Kaelin turned in Celia's arms to look at her. She smiled a watery smile. "I'm a mess, Celia. I'm going to go splash some water on my face and blow my nose, and then I'm going to come back her and kiss you," she ended in a whisper.

Celia's heart swelled when she saw Kaelin's eyes sparkling with unshed tears and surrounded by wet, spiky lashes. "You're not a mess," she corrected. "You're beautiful."

Kaelin cupped Celia's face gently. She searched hazel eyes that were filled with a sweet emotion. "Thank you." She got up and went into the bathroom, closing the door behind her.

While she waited, Celia grabbed a tissue and wiped her own eyes. When Kaelin came back, Celia smiled and held out her arms.

Instead of sitting on the couch, though, Kaelin kneeled in front of Celia and took her face in her hands again. Slowly, so slowly, she brought her lips to Celia's soft ones.

The kiss they shared was one of giving and warmth, and deep affection. When they parted, the two women held each other.

"This has been the worst week I've had in all the years I've been a pastor," Kaelin mused. "I won't apologize for crying, Celia, because I needed to. I needed you. Thank you for coming here."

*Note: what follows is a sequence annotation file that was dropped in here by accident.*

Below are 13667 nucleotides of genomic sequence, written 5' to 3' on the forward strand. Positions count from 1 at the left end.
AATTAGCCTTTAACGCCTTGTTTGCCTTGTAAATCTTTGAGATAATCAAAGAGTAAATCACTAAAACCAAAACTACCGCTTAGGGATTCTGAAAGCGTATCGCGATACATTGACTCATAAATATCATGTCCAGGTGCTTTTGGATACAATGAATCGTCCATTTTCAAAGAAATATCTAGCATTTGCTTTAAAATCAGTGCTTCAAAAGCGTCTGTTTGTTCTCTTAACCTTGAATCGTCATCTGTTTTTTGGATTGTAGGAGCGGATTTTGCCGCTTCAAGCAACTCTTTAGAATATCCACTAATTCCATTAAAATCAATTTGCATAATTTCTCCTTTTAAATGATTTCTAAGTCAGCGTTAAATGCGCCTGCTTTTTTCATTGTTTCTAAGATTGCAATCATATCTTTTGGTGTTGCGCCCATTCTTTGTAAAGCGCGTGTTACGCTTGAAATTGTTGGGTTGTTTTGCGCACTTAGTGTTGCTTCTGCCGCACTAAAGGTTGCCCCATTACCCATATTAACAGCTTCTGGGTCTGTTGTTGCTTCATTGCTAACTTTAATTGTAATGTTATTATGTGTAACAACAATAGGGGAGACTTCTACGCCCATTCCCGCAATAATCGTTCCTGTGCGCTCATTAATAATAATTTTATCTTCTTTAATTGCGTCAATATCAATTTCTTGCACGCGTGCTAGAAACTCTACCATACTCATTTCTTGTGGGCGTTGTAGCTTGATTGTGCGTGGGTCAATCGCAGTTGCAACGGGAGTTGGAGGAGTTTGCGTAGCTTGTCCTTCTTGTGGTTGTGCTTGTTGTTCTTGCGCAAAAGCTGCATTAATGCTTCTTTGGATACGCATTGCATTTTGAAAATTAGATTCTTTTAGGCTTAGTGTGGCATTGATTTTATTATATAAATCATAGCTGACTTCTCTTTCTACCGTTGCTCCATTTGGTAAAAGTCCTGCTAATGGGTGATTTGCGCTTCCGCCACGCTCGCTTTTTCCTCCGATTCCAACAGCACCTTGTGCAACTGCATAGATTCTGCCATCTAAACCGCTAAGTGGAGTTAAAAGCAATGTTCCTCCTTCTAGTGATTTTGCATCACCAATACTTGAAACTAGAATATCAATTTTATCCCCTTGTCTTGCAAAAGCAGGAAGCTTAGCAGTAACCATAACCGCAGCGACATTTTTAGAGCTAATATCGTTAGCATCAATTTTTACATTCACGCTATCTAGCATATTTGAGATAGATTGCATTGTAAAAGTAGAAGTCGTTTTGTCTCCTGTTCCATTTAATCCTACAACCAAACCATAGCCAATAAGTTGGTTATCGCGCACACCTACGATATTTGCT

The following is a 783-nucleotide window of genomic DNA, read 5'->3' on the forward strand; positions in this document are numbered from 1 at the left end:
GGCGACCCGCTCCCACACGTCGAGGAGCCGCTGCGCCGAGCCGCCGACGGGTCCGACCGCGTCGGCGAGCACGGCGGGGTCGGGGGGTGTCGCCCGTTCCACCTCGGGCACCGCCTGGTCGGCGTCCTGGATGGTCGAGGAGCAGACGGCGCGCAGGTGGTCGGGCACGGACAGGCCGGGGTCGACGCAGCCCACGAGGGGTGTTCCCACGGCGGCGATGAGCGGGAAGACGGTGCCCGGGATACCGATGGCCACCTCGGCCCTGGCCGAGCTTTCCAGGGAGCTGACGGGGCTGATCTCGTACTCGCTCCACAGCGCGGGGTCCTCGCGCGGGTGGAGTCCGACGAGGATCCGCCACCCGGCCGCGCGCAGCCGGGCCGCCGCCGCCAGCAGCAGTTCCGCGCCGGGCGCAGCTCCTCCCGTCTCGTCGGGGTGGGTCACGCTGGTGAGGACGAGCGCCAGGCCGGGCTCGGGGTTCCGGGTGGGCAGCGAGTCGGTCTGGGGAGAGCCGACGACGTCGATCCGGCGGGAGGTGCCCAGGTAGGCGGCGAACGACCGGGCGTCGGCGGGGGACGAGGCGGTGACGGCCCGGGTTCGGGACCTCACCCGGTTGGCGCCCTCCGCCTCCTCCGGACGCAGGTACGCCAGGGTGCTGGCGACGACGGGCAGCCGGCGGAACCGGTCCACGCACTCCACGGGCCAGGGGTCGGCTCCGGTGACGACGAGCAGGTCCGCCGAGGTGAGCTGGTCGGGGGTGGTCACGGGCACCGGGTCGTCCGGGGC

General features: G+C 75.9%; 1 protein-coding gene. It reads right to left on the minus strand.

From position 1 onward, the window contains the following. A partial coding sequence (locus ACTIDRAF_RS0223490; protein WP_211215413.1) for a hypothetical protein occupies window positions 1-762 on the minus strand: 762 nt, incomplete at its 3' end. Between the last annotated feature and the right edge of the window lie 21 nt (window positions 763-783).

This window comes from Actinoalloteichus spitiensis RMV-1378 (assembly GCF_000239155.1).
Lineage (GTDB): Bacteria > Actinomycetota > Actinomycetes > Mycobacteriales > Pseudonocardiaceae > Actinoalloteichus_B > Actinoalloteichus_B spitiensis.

"I had to find you, Kaelin. I realized last night that I really hated not seeing you and being able to talk to you. I needed you as much as you needed me. I couldn't not come."

Kaelin took a deep breath. "I need a vacation in the worst way. I want to pitch my tent someplace where nobody can find me for a week or so. Wouldn't that be wonderful?"

"I'd find you again," Celia murmured, stroking Kaelin's long hair.

Kaelin closed her eyes and leaned into Celia's hand. "Mmm, that feels incredible. If I'm not careful, I'm going to fall asleep." The words were punctuated by a yawn and a chuckle. "See?"

"When was the last good night's sleep you had, Kaely?" Celia asked, unconsciously using the nickname for her that Morgan used. She was concerned because the woman looked exhausted and frail. She wondered when Kaelin's last good meal was, too.